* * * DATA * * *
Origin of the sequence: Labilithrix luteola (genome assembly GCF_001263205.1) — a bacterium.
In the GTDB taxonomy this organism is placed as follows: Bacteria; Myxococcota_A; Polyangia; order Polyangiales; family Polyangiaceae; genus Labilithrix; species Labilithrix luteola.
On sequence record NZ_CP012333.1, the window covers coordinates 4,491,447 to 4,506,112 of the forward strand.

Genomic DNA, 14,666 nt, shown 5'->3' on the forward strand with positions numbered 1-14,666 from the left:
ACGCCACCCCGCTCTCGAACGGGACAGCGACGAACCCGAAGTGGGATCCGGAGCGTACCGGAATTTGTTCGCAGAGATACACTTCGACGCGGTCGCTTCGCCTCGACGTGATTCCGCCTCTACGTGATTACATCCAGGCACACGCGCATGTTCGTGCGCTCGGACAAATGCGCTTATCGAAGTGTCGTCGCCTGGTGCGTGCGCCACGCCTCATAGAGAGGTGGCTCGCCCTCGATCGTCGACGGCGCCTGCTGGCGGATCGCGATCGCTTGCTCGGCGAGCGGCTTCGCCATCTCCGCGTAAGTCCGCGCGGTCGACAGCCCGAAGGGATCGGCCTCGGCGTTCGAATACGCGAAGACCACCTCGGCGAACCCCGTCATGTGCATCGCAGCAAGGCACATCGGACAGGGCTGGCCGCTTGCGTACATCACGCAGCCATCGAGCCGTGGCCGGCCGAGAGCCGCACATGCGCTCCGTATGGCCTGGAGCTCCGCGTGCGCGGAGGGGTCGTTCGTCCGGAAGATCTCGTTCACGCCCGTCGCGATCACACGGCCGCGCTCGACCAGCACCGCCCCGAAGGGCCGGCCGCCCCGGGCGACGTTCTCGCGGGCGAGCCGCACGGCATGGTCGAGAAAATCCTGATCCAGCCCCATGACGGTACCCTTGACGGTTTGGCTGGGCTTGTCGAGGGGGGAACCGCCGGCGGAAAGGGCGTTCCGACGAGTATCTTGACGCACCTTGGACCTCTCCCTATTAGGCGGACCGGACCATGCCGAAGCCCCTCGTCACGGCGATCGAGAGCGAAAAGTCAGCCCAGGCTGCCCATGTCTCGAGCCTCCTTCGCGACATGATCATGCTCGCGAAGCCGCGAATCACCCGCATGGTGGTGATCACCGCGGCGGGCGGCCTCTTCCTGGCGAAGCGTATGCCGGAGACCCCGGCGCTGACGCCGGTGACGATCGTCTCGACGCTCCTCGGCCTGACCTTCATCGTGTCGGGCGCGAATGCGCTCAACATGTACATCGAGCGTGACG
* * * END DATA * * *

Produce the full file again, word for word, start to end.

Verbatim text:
Origin of the sequence: Labilithrix luteola (genome assembly GCF_001263205.1) — a bacterium.
In the GTDB taxonomy this organism is placed as follows: Bacteria; Myxococcota_A; Polyangia; order Polyangiales; family Polyangiaceae; genus Labilithrix; species Labilithrix luteola.
On sequence record NZ_CP012333.1, the window covers coordinates 4,491,447 to 4,506,112 of the forward strand.

Genomic DNA, 14,666 nt, shown 5'->3' on the forward strand with positions numbered 1-14,666 from the left:
ACGCCACCCCGCTCTCGAACGGGACAGCGACGAACCCGAAGTGGGATCCGGAGCGTACCGGAATTTGTTCGCAGAGATACACTTCGACGCGGTCGCTTCGCCTCGACGTGATTCCGCCTCTACGTGATTACATCCAGGCACACGCGCATGTTCGTGCGCTCGGACAAATGCGCTTATCGAAGTGTCGTCGCCTGGTGCGTGCGCCACGCCTCATAGAGAGGTGGCTCGCCCTCGATCGTCGACGGCGCCTGCTGGCGGATCGCGATCGCTTGCTCGGCGAGCGGCTTCGCCATCTCCGCGTAAGTCCGCGCGGTCGACAGCCCGAAGGGATCGGCCTCGGCGTTCGAATACGCGAAGACCACCTCGGCGAACCCCGTCATGTGCATCGCAGCAAGGCACATCGGACAGGGCTGGCCGCTTGCGTACATCACGCAGCCATCGAGCCGTGGCCGGCCGAGAGCCGCACATGCGCTCCGTATGGCCTGGAGCTCCGCGTGCGCGGAGGGGTCGTTCGTCCGGAAGATCTCGTTCACGCCCGTCGCGATCACACGGCCGCGCTCGACCAGCACCGCCCCGAAGGGCCGGCCGCCCCGGGCGACGTTCTCGCGGGCGAGCCGCACGGCATGGTCGAGAAAATCCTGATCCAGCCCCATGACGGTACCCTTGACGGTTTGGCTGGGCTTGTCGAGGGGGGAACCGCCGGCGGAAAGGGCGTTCCGACGAGTATCTTGACGCACCTTGGACCTCTCCCTATTAGGCGGACCGGACCATGCCGAAGCCCCTCGTCACGGCGATCGAGAGCGAAAAGTCAGCCCAGGCTGCCCATGTCTCGAGCCTCCTTCGCGACATGATCATGCTCGCGAAGCCGCGAATCACCCGCATGGTGGTGATCACCGCGGCGGGCGGCCTCTTCCTGGCGAAGCGTATGCCGGAGACCCCGGCGCTGACGCCGGTGACGATCGTCTCGACGCTCCTCGGCCTGACCTTCATCGTGTCGGGCGCGAATGCGCTCAACATGTACATCGAGCGTGACG